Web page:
The way to develop the best 20-year-old athlete is not the way to make the best 10-year-old athlete

Thursday, May 30th, 2019

David Epstein’s The Sports Gene was excellent. In Range he argues for generalism and against specialization:

I do find the Tiger Woods story incredibly compelling; there is a reason it may be the most famous tale of development ever. Even if you don’t know the details, you’ve probably absorbed the gist.

Woods was 7 months old when his father gave him a putter, which he dragged around in his circular baby-walker. At 2, he showed off his drive on national television. By 21, he was the best golfer in the world. There were, to be sure, personal and professional bumps along the way, but in April he became the second-oldest player ever to win the Masters. Woods’s tale spawned an early-specialization industry.

And yet, I knew that his path was not the only way to the top.

Consider Roger Federer. Just a year before Woods won this most recent Masters, Federer, at 36, became the oldest tennis player ever to be ranked No. 1 in the world. But as a child, Federer was not solely focused on tennis. He dabbled in skiing, wrestling, swimming, skateboarding and squash. He played basketball, handball, tennis, table tennis and soccer (and badminton over his neighbor’s fence). Federer later credited the variety of sports with developing his athleticism and coordination.

While Tiger’s story is much better known, when sports scientists study top athletes, they find that the Roger pattern is the standard. Athletes who go on to become elite usually have a “sampling period.” They try a variety of sports, gain a breadth of general skills, learn about their own abilities and proclivities, and delay specializing until later than their peers who plateau at lower levels. The way to develop the best 20-year-old athlete, it turns out, is not the same as the way to make the best 10-year-old athlete.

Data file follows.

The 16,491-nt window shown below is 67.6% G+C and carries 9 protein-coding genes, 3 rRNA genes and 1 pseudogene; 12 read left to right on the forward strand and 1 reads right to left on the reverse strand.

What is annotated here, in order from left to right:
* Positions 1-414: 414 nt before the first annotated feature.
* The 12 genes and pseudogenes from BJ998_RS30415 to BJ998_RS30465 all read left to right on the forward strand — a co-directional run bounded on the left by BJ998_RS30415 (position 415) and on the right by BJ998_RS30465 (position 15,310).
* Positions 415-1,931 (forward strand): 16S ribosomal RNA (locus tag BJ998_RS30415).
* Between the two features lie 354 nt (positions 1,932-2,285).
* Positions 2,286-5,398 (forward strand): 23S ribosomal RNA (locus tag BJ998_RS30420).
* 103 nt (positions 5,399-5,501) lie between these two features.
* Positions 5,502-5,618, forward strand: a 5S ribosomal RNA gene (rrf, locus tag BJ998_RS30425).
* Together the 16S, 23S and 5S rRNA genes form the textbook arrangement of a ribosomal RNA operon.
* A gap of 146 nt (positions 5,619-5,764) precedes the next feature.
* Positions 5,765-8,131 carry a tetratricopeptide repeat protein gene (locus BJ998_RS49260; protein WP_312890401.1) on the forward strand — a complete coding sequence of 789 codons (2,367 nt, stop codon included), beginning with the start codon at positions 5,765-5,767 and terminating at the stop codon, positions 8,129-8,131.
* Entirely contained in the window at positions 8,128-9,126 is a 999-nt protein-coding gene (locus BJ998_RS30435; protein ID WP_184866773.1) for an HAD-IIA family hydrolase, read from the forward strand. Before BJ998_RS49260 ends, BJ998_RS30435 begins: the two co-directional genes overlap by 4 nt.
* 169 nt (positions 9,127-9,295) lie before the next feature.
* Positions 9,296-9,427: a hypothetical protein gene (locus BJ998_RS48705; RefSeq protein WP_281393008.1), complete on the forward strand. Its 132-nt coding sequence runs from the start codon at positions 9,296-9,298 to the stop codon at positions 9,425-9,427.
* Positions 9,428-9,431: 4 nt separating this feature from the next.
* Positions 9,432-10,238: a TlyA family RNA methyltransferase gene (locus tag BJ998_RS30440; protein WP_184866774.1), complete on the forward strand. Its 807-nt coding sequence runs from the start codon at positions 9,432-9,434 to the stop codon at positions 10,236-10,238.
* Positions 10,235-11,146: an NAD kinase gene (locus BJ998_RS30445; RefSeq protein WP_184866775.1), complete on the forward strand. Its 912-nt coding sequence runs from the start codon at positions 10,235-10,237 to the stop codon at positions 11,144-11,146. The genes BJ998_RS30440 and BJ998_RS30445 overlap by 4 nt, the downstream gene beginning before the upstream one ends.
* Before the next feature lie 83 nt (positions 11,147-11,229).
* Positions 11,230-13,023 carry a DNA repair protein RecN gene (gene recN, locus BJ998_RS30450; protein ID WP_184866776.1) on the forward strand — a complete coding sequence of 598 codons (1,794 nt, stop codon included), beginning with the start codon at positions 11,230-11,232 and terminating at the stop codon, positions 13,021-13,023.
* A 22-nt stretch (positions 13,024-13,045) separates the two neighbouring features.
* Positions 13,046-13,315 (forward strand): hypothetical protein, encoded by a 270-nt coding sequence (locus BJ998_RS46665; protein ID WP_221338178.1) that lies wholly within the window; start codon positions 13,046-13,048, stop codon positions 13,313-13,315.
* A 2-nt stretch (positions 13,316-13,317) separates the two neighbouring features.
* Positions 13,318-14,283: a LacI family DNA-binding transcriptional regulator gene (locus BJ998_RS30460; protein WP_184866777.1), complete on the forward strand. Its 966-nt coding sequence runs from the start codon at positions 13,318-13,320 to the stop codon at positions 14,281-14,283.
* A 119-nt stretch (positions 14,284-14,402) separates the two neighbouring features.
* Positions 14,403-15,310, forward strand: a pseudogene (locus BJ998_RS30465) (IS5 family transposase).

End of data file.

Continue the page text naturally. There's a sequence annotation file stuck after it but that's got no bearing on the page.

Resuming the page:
The same pattern holds in other fields.


  1. Kirk says:

    I would submit that there are no really consistent “cookbook” approaches towards excellence in any field. Every practitioner is different, every field is different, and every slice of time that a particular practitioner is experiencing that field is different.

    What worked for Milo of Croton might have worked for Arnold Schwarzenegger; then again, maybe not. Excellence is to be celebrated, revered, and emulated; the path to get there, however? It will never be the same for every aspirant.

  2. Grasspunk says:

    There’s an assumption here that kinda bugs me. Epstein is answering the question, “How do I train my kid to be an elite athlete?” Looking at today’s kids I think we spend way too much energy on the elite athlete and way too little on the regular kid.

  3. Kirk says:

    Grasspunk–Exactly my take, and I think it goes past just athletics.

  4. Paul from Canada says:

    Yeah, up here in Canada, we have the phenomenon of the “Hockey Dad”. Trying to live vicariously or re-capture faded glory through the person of his hockey playing son. Either pushing him to a higher league level he doesn’t really want to go, or just being so driving and competitive, that he sucks all the joy out of it for the poor kid.